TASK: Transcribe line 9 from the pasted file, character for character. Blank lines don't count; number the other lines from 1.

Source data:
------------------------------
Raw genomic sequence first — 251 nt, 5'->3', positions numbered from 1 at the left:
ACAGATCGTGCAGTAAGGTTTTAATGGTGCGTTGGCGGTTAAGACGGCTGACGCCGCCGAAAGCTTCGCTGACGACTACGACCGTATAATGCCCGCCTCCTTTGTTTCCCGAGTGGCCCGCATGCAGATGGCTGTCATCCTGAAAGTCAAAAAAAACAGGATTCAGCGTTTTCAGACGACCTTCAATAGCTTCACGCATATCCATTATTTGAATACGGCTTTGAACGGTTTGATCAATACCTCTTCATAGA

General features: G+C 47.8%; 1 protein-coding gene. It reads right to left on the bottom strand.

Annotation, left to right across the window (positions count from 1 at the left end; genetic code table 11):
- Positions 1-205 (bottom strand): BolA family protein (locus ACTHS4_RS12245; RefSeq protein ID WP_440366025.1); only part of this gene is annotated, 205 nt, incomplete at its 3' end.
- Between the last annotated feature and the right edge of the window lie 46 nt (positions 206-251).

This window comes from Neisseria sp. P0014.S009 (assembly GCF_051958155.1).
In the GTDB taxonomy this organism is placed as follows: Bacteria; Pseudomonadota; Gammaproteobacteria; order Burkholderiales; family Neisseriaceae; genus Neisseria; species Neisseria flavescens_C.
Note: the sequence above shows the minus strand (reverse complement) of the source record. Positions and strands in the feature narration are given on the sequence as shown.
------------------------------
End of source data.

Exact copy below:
Note: the sequence above shows the minus strand (reverse complement) of the source record. Positions and strands in the feature narration are given on the sequence as shown.